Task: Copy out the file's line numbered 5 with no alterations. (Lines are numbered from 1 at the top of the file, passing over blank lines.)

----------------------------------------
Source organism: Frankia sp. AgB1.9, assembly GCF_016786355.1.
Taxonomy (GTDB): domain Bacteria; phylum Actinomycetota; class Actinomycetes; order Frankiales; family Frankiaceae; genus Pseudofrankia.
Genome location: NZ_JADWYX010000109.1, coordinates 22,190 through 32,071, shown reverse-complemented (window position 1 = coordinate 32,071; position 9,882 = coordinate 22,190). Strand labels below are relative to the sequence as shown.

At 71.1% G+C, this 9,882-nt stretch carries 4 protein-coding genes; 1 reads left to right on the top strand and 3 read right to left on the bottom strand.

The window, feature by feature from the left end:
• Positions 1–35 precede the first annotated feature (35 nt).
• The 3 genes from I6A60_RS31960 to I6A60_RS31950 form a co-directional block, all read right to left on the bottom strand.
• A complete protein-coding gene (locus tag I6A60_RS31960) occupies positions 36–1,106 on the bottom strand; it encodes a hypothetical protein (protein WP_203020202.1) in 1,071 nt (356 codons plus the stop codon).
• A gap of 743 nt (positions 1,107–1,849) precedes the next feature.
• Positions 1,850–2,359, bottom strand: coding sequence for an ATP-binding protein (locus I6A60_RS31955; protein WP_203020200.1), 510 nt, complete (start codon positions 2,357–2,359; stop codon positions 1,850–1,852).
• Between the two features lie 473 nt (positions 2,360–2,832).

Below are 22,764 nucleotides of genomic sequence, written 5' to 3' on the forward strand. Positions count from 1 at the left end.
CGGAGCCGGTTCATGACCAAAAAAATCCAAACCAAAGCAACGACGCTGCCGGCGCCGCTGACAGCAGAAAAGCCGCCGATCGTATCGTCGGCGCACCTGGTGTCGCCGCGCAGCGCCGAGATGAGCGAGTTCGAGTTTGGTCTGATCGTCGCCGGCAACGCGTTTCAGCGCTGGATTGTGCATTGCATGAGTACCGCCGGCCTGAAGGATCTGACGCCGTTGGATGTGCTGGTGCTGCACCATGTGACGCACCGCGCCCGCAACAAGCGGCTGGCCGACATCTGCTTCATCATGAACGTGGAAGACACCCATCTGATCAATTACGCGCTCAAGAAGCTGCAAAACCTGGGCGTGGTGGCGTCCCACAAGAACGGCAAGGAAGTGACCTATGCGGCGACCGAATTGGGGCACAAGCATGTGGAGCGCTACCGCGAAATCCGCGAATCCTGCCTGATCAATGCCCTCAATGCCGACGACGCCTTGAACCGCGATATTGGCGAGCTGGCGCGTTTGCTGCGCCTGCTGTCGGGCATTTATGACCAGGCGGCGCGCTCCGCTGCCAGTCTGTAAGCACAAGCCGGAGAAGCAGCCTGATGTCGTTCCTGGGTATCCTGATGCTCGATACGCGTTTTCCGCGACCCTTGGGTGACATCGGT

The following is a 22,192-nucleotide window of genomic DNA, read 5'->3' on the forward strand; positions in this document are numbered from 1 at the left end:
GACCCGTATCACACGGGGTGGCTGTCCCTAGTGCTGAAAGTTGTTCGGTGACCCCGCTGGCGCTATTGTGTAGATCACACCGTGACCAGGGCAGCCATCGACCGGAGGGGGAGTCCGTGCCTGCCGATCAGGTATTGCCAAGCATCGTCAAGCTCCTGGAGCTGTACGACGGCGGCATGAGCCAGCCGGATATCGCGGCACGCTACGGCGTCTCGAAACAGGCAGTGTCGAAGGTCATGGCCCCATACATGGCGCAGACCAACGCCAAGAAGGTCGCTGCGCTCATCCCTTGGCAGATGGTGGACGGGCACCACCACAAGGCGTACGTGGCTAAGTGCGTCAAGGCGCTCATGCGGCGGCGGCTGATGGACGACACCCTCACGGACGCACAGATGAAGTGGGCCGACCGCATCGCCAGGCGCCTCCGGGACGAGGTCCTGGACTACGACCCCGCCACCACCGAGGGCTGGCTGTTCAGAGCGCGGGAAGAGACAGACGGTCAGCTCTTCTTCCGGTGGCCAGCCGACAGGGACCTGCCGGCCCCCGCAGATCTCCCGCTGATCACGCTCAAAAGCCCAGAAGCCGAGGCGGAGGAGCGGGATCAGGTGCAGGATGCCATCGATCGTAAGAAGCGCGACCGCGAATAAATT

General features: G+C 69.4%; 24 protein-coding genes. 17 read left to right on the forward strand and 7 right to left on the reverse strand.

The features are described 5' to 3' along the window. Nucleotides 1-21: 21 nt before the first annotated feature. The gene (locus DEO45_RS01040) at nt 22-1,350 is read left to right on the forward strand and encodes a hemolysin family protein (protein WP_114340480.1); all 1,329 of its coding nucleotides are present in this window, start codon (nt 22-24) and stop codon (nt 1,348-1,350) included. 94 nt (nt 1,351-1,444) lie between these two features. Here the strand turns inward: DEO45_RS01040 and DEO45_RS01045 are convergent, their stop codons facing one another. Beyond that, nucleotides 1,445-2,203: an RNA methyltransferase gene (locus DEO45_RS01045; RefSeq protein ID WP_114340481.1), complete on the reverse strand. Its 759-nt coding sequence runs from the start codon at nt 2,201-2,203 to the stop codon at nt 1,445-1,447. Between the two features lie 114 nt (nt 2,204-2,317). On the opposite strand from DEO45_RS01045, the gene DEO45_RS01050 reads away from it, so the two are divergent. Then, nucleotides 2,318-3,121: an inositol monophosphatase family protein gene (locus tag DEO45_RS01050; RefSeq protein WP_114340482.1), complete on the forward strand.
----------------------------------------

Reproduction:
The window, feature by feature from the left end: